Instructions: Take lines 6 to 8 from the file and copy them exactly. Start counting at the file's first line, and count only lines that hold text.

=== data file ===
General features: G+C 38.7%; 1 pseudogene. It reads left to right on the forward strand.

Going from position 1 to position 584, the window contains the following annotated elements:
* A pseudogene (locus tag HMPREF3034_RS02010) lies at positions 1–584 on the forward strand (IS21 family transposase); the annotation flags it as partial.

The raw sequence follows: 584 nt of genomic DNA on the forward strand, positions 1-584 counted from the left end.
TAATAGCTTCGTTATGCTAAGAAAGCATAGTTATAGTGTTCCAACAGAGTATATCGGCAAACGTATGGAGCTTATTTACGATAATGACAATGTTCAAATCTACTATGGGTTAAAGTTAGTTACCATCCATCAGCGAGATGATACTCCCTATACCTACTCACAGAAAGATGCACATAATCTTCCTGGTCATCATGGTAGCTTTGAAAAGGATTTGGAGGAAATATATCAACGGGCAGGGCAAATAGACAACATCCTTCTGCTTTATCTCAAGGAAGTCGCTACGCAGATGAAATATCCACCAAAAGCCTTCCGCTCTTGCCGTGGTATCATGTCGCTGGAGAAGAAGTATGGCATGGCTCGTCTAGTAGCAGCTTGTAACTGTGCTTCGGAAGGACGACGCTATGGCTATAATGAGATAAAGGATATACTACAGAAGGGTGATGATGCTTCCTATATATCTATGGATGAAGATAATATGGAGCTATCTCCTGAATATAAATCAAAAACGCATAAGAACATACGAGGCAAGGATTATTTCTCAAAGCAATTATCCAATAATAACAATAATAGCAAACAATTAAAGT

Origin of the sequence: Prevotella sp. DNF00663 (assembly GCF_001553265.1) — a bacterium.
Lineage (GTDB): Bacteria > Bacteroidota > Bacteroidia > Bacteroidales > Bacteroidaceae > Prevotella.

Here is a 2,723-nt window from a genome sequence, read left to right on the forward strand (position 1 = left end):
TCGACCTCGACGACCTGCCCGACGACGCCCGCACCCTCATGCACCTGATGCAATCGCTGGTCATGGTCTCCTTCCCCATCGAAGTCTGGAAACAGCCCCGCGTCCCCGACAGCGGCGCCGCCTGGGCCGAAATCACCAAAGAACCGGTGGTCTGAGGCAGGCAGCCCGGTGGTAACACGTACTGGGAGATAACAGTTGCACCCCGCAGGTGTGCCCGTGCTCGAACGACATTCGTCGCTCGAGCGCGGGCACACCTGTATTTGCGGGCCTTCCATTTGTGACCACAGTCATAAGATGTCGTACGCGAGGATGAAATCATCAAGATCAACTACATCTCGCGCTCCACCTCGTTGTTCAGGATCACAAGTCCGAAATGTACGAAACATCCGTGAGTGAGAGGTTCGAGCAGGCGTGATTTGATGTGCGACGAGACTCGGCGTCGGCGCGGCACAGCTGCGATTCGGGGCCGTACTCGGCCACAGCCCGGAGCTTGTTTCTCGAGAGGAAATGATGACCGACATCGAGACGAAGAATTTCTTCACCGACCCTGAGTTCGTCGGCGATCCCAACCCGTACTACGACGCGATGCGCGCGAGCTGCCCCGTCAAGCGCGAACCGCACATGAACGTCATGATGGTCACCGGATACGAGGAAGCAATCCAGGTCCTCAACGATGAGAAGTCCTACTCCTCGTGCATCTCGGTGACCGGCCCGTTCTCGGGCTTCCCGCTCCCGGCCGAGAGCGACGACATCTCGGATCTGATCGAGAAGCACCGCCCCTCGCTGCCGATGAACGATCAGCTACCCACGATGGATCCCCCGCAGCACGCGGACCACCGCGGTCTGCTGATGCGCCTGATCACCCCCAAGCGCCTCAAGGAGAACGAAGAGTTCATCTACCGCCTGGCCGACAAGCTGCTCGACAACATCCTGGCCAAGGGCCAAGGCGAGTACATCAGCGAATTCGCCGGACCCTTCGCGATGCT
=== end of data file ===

Origin of the sequence: Prevotella sp. DNF00663 (assembly GCF_001553265.1) — a bacterium.
Lineage (GTDB): Bacteria > Bacteroidota > Bacteroidia > Bacteroidales > Bacteroidaceae > Prevotella.

Here is a 2,723-nt window from a genome sequence, read left to right on the forward strand (position 1 = left end):